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Spectral reflectance indices

Leaf pigments absorb light strongly in the photosynthetic active radiation region (PAR, 400-700 nm) but not in the near infrared region (NIR), thus reducing the reflection of PAR but not of NIR (700-1200 nm) (Araus et al. 2001). Such a pattern of pigment absorption determines the characteristic reflectance signature of leaves. While leaf reflectance is driven by the chemical composition of the leaves, the reflectance of a canopy is influenced by its geometry as well as the reflectance of single leaves (Linke et al. 2008). The reflectance is used to calculate different reflectance indices, which sum up the large amount of information contained in a reflectance spectrum. Some of them are related to plant biomass, photosynthetic size and radiation use efficiency. Other parameters are related to the physiological status, e.g. water content (Araus et al. 2001).

This means on the opposite the more energy is lost due to reflection, heat dissipation and development of reactive oxygen species, the less energy is available to secure grain filling (Lambers et al. 2008, Maxwell and Johnson 2000).

1.1    Reflectance indices related to photosynthesis parameters
Cumulative absorption of photosynthetic active radiation (PAR) is one of the parameters determining total biomass and thus final yield (Araus et al. 2001). The photosynthetic use efficiency can be indirectly assessed using the photochemical reflectance index (PRI) derived from narrow-band reflectance at 531 and 570 nm (Filella et al. 1996, Peñuelas et al. 1995). The index was originally developed for estimation of xanthophyll cycle pigment changes (Gamon et al. 1997) but is also related to carotenoid/chlorophyll ratios in green leaves (Sims and Gamon 2002), zeaxanthin concentration (Filella et al. 1996) and PSII quantum yield (Peñuelas et al. 1995). PRI is most useful at the scale of leaves and homogenous, closed canopies where structural complexities are minimized (Gamon et al. 1997). If PRI is measured at canopy level the measurements are very sensitive to soil reflectance properties especially in vegetation areas with low green leaf area index (Mänd et al. 2009).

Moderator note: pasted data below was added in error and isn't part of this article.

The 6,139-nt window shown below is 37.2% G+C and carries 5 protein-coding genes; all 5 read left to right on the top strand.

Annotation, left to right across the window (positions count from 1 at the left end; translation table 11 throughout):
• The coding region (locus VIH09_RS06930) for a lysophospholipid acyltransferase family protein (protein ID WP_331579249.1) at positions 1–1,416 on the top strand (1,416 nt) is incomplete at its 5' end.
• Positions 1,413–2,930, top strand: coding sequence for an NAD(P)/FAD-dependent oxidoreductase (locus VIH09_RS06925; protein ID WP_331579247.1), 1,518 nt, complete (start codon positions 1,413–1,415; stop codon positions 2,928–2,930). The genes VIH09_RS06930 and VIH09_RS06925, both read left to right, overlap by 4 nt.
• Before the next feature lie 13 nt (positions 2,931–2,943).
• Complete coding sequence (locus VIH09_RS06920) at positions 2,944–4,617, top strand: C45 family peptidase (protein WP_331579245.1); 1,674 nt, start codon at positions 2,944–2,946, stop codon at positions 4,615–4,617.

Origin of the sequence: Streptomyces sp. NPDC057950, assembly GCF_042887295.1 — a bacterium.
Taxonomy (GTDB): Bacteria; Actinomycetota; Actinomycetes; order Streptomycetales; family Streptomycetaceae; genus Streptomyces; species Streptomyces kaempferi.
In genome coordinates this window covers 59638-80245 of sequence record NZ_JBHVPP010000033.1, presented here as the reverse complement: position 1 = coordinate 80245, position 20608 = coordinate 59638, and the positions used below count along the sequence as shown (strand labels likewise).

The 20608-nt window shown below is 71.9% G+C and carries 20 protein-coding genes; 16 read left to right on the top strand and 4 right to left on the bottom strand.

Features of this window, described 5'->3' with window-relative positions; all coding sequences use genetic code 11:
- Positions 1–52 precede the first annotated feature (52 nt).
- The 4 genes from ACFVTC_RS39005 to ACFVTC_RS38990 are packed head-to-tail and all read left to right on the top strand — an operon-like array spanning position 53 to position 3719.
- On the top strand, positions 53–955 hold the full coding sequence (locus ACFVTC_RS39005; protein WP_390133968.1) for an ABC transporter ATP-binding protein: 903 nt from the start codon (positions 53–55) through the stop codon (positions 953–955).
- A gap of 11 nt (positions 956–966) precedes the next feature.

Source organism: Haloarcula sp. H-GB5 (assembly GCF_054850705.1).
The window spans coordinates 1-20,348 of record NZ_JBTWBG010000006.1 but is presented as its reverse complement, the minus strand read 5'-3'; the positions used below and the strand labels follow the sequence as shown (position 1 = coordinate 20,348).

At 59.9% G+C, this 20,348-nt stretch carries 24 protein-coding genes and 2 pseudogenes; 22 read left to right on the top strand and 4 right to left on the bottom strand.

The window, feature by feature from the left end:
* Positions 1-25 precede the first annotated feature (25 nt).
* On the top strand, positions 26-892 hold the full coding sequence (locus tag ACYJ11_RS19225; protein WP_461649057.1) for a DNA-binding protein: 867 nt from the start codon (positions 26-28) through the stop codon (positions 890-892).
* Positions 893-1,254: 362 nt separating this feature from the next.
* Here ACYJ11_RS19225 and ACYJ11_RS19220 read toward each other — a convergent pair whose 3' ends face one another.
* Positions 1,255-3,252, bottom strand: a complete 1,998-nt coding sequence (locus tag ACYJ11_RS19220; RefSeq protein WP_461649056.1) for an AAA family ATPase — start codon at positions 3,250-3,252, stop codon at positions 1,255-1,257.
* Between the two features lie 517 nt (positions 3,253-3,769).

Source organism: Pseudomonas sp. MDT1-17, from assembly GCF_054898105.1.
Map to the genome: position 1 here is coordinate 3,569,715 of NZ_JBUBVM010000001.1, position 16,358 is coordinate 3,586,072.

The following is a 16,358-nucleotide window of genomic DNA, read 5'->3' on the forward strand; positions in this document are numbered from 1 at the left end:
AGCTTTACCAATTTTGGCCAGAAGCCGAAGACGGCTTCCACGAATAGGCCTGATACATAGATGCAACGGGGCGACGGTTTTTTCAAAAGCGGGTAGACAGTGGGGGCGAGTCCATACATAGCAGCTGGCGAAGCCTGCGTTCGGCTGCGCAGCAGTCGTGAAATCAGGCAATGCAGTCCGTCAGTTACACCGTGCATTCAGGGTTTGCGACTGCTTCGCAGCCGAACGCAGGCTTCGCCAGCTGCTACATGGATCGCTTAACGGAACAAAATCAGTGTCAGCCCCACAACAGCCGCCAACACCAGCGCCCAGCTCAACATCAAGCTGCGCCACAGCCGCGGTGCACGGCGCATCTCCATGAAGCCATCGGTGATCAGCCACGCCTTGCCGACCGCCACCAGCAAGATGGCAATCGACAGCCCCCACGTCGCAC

Aside of PRI the red edge inflection point (REIP, Vogelmann et al. 1993, Filella and Peñuelas 1994), the RE3/RE2 and the D715/705 (Vogelmann et al. 1993), the indices reported by Sims and Gamon (2002) were reported to be related to chlorophyll content. The ratio of the reflectance of pine canopies at 701±2 and 820±2 regressed stronger with photosynthetic capacity than the red edge inflection point (Carter 1998).

PRI (Gamon et al. 1997):                       (R531-R570) / (R531+ R570)
REIP (Vogelmann et al, 1993):             Maximum in R680-R780 nm
RE3/RE2 (Vogelmann et al. 1993):     (R734 to R747) / (R715 to R726)
D715/705 (Vogelmann et al. 1993):     (R710 to R720) / (R700 to R710)
SR680 (Sims and Gamon 2002):         R800 / R680
SR705 (Sims and Gamon 2002):         R730/ R705
SR (Sims and Gamon 2002):                (R750 to R900) / (R660 to R720)
mSR (Sims and Gamon 2002):            ((R750 to R900) – R445)/ ((R660 to R720) – R445)
NDVI680 (Sims and Gamon 2002):     (R800 – R680) / (R800 + R680)
NDVI705 (Sims and Gamon 2002):     (R750 – R705) / (R750 + R705)
mND (Sims and Gamon 2002):            (R750 to R900) – (R660 to R720) / (R750 to R900) +(R660 to R720) – 2R445)

PRI: Photochemical reflectance index
REIP: Red Edge Inflection Point
REP: Red Edge Peak
SR: Spectral reflectance index
mSR. Modified simple reflectance
NDVI: Normalized Difference Vegetation Index
mND: Modified normalized difference index

1.2    Reflectance indices related to plant nutrition
Plants with low N usually have a high carotenoid (Car) to Chl ratio, which can also be assessed by reflectance indices (Araus et al. 2001). For example the canopy reflectance at 531 nm is correlated to the xanthophylls pigment epoxidation state (XES, Gamon et al. 1990). In the study of Sims and Gamon (2002) the photochemical reflectance index (PRI, see 1.1) was related to carotenoid/chlorophyll ratios whereas the Structure-Insensitive Pigment Index (SIPI) and Plant Senescence Reflectance Index (PSRI) did not correlate with carotionoids and chlorophyll concentration. The Normalized total Pigment to Chlorophyll a ratio Index (NCPI) was reported to be correlated with chlorophyll content, carotenoid / chlorophyll a, lutein, and neoxanthin / chlorophyll a.  Further NCPI varies with the ratio to total pigments/chl, indicative of plant phenology and physiological status (Peñuelas et al. 1994). The plant senescence reflectance index (PSRI) was found to be sensitive to the Car/Chl ratio and was used in the study of Merzlyak et al. (1999) as a quantitative measure of leaf senescence and fruit ripening.

Low arrow band ration (Carter1998):    (R820-R701) / (R820+R701) or R701/R820
XES (Gamon et al. 1990):                         R531
SIPI (Penuelas et al. 1995):                      (R800 – R445) / (R800 – R680)
NCPI (Penuelas et al. 1993 I):                 (R680 – R430) / (R680 + R430)
PSRI (Merzlyak et al. 1999):                   (R680 – R500) / R750
PSR (Penuelas et al. 1993 I):                   R430 / R680

XES: Xantophyll epoxidation state
SIPI: Structure-Insensitive Pigment Index
PSRI: Plant Senescence Reflectance Index
NCPI: Normalized total Pigment to Chlorophyll a ratio Index


1.3    Reflectance indices related to aboveground biomass